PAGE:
She founded the Broadway Theater Project, a Florida training program connecting students with seasoned theater professionals, in 1994. In 1995, she choreographed the ABC television movie version of the Broadway musical Bye Bye Birdie.

After retiring from performing, Reinking returned to the stage as Roxie Hart in the revival of Chicago in 1996. In 1996, she was asked to create the choreography ("in the style of Bob Fosse") for an all-star four-night-only concert staging of Chicago for City Center's annual Encores! Concert Series. When the producers could not obtain a suitable actress for the role of Roxie Hart, Reinking agreed to reprise the role again after almost 20 years. This concert staging of Chicago was a hit, and a few months later the production (in its concert staging presentation) was produced on Broadway, along with its cast. In November 2009 the revival celebrated its 13th year on Broadway. The revival of Chicago won numerous Tony Awards, and Reinking won the Tony Award for Choreography. She recreated her choreography for the 1997 London transfer of Chicago which starred Ute Lemper and Ruthie Henshall.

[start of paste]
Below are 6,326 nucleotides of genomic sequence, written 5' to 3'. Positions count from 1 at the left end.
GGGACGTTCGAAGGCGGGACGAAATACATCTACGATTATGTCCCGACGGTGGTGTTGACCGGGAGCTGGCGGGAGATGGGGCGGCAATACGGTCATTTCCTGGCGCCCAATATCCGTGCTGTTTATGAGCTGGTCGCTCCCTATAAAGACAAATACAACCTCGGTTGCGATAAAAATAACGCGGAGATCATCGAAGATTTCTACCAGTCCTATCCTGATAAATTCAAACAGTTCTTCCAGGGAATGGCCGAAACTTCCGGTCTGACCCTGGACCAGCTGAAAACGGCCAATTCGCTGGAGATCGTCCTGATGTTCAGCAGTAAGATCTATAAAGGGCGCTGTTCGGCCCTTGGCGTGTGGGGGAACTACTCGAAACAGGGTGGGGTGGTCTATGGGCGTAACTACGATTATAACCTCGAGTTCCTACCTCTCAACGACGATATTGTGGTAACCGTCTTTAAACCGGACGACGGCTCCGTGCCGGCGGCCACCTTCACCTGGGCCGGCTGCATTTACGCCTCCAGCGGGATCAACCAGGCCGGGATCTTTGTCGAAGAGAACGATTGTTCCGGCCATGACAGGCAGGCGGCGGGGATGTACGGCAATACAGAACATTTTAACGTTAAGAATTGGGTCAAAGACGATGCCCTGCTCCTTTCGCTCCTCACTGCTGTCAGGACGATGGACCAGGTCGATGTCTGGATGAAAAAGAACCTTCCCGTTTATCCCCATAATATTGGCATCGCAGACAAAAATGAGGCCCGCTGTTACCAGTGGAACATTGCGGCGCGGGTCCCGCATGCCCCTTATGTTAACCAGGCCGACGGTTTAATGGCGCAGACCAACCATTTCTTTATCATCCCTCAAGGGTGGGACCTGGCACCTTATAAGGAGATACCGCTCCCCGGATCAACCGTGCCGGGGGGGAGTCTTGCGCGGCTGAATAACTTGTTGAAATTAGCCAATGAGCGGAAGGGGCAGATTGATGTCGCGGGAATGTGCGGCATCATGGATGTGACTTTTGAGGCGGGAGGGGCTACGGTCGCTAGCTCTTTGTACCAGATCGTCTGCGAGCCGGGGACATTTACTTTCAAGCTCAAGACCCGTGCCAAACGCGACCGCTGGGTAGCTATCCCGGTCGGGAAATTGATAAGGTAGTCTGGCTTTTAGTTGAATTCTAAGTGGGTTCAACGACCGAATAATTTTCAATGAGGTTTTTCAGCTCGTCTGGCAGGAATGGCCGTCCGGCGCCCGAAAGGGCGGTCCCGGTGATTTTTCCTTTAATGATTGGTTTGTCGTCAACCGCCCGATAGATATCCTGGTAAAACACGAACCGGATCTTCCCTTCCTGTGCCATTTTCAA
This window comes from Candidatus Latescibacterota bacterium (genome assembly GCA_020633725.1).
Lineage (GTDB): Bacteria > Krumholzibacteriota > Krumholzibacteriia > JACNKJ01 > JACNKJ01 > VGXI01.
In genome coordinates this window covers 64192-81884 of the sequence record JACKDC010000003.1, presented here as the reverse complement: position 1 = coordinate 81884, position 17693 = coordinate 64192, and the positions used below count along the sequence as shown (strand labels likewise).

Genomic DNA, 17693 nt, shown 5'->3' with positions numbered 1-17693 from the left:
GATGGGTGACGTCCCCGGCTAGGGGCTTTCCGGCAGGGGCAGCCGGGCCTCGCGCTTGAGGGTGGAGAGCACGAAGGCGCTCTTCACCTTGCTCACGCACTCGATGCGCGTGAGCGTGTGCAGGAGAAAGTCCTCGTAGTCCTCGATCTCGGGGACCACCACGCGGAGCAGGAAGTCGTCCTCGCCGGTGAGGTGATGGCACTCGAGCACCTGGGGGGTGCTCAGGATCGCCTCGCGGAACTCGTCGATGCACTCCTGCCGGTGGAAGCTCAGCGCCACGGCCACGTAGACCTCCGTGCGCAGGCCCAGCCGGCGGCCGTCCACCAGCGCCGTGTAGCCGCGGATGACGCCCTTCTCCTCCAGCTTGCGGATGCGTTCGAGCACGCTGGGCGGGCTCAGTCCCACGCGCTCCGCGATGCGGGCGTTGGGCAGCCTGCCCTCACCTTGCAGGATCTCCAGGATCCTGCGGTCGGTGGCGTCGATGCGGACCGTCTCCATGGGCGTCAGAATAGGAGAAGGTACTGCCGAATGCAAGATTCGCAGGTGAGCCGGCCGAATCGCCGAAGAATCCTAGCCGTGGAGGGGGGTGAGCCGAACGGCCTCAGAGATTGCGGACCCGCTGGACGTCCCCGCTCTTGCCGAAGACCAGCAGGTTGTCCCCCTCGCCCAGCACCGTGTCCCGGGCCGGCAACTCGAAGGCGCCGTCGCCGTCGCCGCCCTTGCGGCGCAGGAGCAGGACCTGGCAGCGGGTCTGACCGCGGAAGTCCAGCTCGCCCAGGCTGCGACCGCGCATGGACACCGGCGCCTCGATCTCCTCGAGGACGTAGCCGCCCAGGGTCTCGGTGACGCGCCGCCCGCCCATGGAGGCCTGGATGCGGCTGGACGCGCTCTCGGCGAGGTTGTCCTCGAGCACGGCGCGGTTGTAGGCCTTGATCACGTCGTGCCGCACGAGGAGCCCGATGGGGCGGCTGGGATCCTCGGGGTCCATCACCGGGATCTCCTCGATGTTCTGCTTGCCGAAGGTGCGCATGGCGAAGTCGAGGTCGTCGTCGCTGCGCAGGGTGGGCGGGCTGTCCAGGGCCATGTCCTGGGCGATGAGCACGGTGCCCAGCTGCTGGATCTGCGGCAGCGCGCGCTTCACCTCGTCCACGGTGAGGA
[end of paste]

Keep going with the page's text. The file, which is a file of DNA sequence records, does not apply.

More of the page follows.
In 1998 she co-created, co-directed and co-choreographed the revue Fosse, for which she received a Tony Award co-nomination for Best Direction of a Musical.

Reinking is perhaps best known for popularizing the dance step that would later be known as "raising the roof." Reinking insisted on including the step in the choreography for the musical number "We've Got Annie" in the 1982 screen adaptation of Annie, describing it as "the expression of pure joy."